TUSCALOOSA, Ala. -- Florida might be the fastest team in the history of college football.
Florida also has quarterback Tim Tebow, the reigning Heisman Trophy winner, and one of the country's most improved defenses.
The No. 4 Gators walloped rival Florida State 45-15 at Doak Campbell Stadium on Saturday, marking the seventh consecutive game in which they scored 40 points or more.
In fact, since losing to Ole Miss 31-30 in The Swamp on Sept. 27, the Gators have outscored their eight opponents 414-97, and won each game by at least four touchdowns.
But the Gators won't beat Alabama in Saturday's SEC championship game in Atlanta's Georgia Dome.
The No. 1 Crimson Tide almost quietly completed a perfect 12-0 regular season on Saturday night, blasting rival Auburn 36-0 at Bryant-Denny Stadium. It was Alabama's first victory in its past seven tries in the game known as the Iron Bowl, and none of its previous 11 wins this season was any more pleasing.
"Our biggest goal this year was to make sure we won this game," Alabama safety Rashad Johnson said. "Being 11-0 made it that much bigger. It was one thing just to win, but to come in and dominate and shut them out makes it that much sweeter."
Nothing will be more gratifying for Alabama than beating the Gators on Saturday night. The winner of the SEC championship game is all but guaranteed a spot in the Jan. 8 BCS Championship Game in South Florida, where it probably will play a Big 12 team for the national title.
Even though the Crimson Tide have been ranked No. 1 in the BCS standings for more than a month, the Gators have been the league's "hot" team since the calendar turned to October. Florida beat defending national champion LSU by 30 points. The Gators beat preseason No. 1 Georgia by 39. They beat South Carolina and former Florida coach Steve Spurrier by 50.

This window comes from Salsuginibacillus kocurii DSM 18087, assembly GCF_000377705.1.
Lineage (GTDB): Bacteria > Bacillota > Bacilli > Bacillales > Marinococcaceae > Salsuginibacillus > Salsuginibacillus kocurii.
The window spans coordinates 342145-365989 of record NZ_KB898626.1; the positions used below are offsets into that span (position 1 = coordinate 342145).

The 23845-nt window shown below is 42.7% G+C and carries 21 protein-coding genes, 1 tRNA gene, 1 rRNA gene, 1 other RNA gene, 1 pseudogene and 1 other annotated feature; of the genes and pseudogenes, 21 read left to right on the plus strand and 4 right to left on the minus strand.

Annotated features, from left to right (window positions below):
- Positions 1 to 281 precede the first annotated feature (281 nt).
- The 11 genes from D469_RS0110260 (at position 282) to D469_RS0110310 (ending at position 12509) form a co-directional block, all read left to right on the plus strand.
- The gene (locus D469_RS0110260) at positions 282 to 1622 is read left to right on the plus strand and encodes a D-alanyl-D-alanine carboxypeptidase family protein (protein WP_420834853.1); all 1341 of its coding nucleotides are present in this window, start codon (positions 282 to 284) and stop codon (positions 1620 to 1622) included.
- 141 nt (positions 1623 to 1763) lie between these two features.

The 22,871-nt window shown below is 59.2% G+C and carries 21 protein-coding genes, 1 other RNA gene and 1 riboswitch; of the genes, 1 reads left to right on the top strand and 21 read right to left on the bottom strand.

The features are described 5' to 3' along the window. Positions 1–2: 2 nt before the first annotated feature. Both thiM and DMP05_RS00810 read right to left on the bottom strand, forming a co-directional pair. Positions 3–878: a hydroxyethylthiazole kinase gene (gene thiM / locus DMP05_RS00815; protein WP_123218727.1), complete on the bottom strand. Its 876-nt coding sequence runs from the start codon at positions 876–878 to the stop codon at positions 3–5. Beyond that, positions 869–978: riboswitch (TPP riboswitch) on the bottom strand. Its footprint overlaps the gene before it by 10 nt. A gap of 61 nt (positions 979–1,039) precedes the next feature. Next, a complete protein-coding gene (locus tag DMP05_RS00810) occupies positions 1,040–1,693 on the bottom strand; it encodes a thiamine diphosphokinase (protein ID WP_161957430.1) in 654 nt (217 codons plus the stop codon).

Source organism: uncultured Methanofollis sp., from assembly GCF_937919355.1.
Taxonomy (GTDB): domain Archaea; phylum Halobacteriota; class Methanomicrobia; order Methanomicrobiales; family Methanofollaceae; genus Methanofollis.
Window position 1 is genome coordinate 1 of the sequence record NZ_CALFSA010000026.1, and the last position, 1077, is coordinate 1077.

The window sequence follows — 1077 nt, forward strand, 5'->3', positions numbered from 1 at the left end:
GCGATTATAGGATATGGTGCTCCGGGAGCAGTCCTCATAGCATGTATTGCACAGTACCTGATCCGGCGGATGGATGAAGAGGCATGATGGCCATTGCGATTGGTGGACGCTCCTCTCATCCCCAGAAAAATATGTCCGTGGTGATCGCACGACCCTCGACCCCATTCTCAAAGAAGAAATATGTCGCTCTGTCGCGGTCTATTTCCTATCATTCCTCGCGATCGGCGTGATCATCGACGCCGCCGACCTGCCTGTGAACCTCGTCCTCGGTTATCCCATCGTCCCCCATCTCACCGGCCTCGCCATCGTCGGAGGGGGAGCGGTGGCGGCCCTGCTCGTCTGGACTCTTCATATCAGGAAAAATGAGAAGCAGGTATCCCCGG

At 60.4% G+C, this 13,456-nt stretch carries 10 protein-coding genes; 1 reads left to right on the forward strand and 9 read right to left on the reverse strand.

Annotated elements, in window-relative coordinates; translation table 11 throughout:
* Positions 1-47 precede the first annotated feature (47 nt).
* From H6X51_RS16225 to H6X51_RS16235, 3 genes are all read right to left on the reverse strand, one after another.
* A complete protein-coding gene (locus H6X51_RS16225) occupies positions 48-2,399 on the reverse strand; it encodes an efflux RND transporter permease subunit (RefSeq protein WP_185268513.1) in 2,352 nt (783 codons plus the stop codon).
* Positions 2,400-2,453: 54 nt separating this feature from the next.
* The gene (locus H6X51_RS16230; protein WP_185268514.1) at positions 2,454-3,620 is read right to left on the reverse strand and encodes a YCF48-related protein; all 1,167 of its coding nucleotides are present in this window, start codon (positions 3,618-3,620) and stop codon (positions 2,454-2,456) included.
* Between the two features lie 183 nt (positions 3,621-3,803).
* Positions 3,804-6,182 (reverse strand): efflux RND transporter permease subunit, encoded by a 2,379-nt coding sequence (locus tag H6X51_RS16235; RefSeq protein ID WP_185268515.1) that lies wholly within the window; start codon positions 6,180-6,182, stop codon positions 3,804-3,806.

But Alabama has the necessary ingredients -- a stifling, physical defense and a punishing, ball-control offense -- to slow the Gators down.
And the Crimson Tide have coach Nick Saban, who was paid a whopping $4 million per season to return Alabama to its previous glory.
So far, at least, Saban is at least two years ahead of schedule. And whether you love or hate him, it's hard to find many coaches who are better than Saban at preparing a game plan.
"I think they're playing extremely well and they've dominated a lot of their opponents," Saban said. "They're certainly going to be a challenge for us. They're playing well, and we're playing pretty well. I think we've got two contrasting styles, and I think it will be interesting to see how those styles affect the outcome of the game."
It's almost as if the SEC's old guard will battle its new regime in Atlanta. Coach Urban Meyer was lured to Florida from Utah and used his dynamic spread offense to lead the Gators to a national championship in his second season in 2006. Saban is coaching at his second SEC school after leading LSU to the 2003 BCS national title, then leaving for the NFL's Miami Dolphins.
Saban's method is almost methodical. The Crimson Tide ran 68 offensive plays against Auburn, and, predictably, 50 of them were on the ground. Alabama ran for 234 yards, led by junior Glen Coffee's 144 yards on 20 carries.
Senior quarterback John Parker Wilson attempted only 16 passes, completing eight throws for 134 yards with one touchdown.